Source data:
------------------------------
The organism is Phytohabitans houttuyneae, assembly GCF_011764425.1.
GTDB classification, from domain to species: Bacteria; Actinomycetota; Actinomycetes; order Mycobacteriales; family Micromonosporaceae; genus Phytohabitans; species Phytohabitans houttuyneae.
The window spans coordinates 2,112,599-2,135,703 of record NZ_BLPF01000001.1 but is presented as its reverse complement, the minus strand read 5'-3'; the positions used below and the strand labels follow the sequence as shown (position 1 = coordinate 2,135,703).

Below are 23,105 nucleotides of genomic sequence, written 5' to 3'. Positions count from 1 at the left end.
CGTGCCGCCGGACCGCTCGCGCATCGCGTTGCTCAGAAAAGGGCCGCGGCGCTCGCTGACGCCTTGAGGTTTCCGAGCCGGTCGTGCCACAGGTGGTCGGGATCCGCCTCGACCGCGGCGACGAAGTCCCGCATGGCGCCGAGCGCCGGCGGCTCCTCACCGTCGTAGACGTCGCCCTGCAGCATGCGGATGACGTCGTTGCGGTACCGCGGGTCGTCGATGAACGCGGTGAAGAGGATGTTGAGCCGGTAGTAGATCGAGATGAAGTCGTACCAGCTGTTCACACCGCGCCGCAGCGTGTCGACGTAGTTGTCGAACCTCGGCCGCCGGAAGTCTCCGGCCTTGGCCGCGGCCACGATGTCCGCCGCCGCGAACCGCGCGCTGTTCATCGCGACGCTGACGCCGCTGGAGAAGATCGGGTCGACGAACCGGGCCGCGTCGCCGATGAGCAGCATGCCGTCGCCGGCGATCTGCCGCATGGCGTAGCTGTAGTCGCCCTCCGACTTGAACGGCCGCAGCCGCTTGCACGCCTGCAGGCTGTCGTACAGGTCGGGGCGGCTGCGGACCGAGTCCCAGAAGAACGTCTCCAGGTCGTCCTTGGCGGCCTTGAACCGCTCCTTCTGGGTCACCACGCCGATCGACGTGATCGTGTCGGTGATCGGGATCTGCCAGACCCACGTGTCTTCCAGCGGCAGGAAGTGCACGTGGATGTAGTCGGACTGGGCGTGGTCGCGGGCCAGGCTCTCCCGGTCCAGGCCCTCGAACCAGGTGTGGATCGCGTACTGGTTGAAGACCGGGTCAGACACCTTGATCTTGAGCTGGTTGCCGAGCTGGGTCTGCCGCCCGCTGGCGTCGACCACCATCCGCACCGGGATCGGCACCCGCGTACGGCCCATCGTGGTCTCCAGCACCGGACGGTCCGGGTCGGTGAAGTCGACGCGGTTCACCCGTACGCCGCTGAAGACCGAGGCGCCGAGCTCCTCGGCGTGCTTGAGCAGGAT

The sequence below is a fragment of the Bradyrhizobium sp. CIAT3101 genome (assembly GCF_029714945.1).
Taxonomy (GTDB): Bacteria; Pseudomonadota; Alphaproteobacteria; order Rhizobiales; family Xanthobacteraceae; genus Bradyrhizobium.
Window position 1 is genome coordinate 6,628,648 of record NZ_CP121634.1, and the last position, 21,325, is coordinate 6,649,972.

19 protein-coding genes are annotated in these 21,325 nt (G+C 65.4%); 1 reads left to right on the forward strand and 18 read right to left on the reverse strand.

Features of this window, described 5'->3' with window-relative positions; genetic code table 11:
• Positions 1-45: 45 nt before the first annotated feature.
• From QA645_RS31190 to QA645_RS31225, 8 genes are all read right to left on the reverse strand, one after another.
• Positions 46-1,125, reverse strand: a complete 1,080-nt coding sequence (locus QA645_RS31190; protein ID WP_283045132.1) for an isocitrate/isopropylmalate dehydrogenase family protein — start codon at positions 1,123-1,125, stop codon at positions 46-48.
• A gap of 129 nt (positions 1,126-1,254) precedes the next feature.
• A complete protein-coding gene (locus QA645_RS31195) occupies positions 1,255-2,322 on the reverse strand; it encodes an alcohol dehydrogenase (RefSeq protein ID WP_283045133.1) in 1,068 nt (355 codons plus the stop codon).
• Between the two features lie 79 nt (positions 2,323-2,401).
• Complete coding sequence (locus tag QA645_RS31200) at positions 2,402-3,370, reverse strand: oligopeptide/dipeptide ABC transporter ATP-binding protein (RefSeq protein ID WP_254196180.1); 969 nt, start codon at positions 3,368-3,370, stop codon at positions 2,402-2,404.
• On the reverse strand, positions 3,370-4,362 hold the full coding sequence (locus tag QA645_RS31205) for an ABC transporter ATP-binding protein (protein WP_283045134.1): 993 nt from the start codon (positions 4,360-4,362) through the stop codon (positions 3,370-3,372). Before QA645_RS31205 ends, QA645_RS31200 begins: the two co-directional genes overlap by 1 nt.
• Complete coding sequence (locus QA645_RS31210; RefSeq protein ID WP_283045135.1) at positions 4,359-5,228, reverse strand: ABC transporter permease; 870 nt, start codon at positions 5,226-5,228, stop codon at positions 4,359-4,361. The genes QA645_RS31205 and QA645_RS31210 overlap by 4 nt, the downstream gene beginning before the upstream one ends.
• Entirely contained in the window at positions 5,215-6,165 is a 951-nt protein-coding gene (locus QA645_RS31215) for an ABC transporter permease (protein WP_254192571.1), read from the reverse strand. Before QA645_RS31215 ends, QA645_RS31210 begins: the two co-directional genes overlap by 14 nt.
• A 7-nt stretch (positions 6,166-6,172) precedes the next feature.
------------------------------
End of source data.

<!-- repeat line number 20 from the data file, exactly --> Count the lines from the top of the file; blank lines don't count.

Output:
• Entirely contained in the window at positions 5,215-6,165 is a 951-nt protein-coding gene (locus QA645_RS31215) for an ABC transporter permease (protein WP_254192571.1), read from the reverse strand. Before QA645_RS31215 ends, QA645_RS31210 begins: the two co-directional genes overlap by 14 nt.